All Fired Up: An Interview with Keith Nelson of
Back in 1999, Buckcherry’s remorselessly rocking self-titled debut, kicked pop music in the ass, foreshadowing the Los Angeles-based band’s future quest to reclaim rock’s lost throne. Who could forget their first single, the wildly popular “Lit Up”? A party anthem for all seasons with its addictive, sing-along chorus of “I love the cocaine! I love the cocaine!” “Lit Up,” according to Buckcherry guitarist Keith Nelson, never fails to inspire “Random acts of weirdness,” at every live performance. “Judging from fans’ reactions,” says Nelson, “they think that we’re all like Tony Montana, the guy from Scarface, because of that song.” And while the fans imaginations, he insists, “are a lot better than our reality,” one might tend to doubt it, after giving a listen to Buckcherry’s sophomore album, Time Bomb. Fans need only scan the lyrics to “Porno Star” – a gleefully blue romp through a day in the life of an Adult Film stud that makes “Lit Up” sound like “I Want to Hold Your Hand” – to rest assured there’s been absolutely no toning-down of the band’s good-natured outrageousness. Time Bomb is a hormone-activating boost up from the gutter to the good life that’s a thrill ride from start to finish.
The members of Buckcherry – Nelson, second guitarist Yogi, vocalist Joshua Todd, drummer Devon Glenn, and bassist JB (who recently left the band) – bring their eclectic individual tastes along with a deep sense of musical history to their music. When it comes to successfully bringing one’s influences into the present and still keeping the music fresh and viable, Nelson realizes that keeping the past as your inspiration, rather than your destination, is the key. “[My favorite] records inspire me, but I don’t want to make those records again,” says the guitarist. “I already have Toys in the Attic and Rocks. Josh already has the Prince Black record and we already have Lynyrd Skynyrd and AC/DC and The Sex Pistols. So, to make those records again is ridiculous. But, to draw inspiration from those records, and make our own music, I think that’s really the key to showing some sort of reverence. It really bums me out when kids today hear the name Beck and they think of the skinny kid from Silver Lake and not the really amazing guitarist from England who played with Rod Stewart. It just speaks of the lack of a history lesson that’s going on in music. If you can’t go from Rage Against the Machine and follow that all the way back to Robert Johnson, you don’t really know what’s going on.”
Rather than do just another typical interview with Keith, we decided it’d be cool to talk about some of the songs that have shaped the man Keith is today and have influenced the music he makes with Buckcherry, because, let’s face it, that band fucking rocks. “As much as I think I have a varied musical taste,” Keith admits, “I don’t really listen to jazz and I don’t listen to new country music or a lot of the new stuff that’s out – there’s no hip-hop on this list. But these are songs that give an overview of the stuff that I enjoy listening to. So many times, as a musician, you’re forced to listen to music – whether it’s yourself or whatever – and critique it. The music on this list is the music that I listen to because I love it. I’m not sitting down trying to figure the songs out or whatever. I listen to it because I love the way it sounds, or I love what it does for me. For whatever reason, it brings me joy.”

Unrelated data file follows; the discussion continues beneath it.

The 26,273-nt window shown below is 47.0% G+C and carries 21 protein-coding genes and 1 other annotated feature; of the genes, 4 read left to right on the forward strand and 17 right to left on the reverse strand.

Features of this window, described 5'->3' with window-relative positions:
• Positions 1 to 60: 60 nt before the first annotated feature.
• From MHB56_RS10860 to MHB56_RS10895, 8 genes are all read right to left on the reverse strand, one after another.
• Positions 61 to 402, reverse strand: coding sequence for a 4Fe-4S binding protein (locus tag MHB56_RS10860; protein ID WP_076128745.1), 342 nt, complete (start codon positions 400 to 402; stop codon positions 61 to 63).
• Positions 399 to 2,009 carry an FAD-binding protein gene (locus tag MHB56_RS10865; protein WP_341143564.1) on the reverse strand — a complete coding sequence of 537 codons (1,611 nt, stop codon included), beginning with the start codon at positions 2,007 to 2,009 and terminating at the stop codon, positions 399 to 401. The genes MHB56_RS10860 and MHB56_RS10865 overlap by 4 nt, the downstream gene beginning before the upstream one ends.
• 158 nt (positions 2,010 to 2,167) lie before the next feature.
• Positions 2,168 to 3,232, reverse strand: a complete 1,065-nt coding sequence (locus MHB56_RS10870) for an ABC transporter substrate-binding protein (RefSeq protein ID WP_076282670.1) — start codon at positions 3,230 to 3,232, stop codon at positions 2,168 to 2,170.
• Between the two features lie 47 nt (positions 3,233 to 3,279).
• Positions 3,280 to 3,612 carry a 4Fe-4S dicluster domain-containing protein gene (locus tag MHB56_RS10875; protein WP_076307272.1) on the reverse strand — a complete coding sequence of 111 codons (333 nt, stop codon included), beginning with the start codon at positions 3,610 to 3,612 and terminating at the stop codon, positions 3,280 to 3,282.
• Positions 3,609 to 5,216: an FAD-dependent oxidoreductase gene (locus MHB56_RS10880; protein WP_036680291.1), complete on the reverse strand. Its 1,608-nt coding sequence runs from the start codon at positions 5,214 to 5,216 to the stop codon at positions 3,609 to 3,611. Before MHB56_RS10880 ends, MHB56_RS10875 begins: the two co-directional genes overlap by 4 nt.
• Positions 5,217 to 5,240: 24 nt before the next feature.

- “Sick as a Dog” by Aerosmith
You know, that’s just one of my all-time favorite Aerosmith songs, off of Rocks, which is one of my favorite records by them if not my most favorite. It’s a toss up between that and Toys in the Attic, obviously. I just love everything about the song. I love to hear it, when we go into a radio station, and they say, “What do you wanna hear?,” I say “Sick as a Dog” by Aerosmith. It’s weird, because I’m such a huge Joe Perry fan, and Joe didn’t write that; Tom Hamilton wrote it. You know, the first real girlfriend I ever had had that record – and I know Slash has that story about hanging out with some chick and she puts that record on and he forgets all about the girl – but the first real girlfriend I had had that and Draw The Line on vinyl, and a couple other records, and I stole them off her [laughs]. And I still have it. That story’s not as cool as Slash’s, but I’m cool with that.
- “Midnight Rambler” by The Rolling Stones
Wow, there’s a couple versions of that, you know? There’s the version that I believe is on Hot Rocks or maybe it’s on Let It Bleed, and then there’s a live version on Get Yer Ya-Ya’s Out. It’s all over the place, a sloppy, rolling song, and it’s like the band’s following Keith, and you can totally hear that. They go to that mid section and they change the whole tempo of the song, change the whole feel of it, and when it goes down to the part where it’s just kind of Mick and Keith and then Charlie hitting the drums… it’s just brilliant, I think. It’s brilliant because of what they play and brilliant because of what they don’t play. They leave so much space in there and I think that’s such a great example of a band that knows where everyone else is and they can totally just feel it, and I love it. Plus, it’s about killing somebody, so, extra bonus points for death!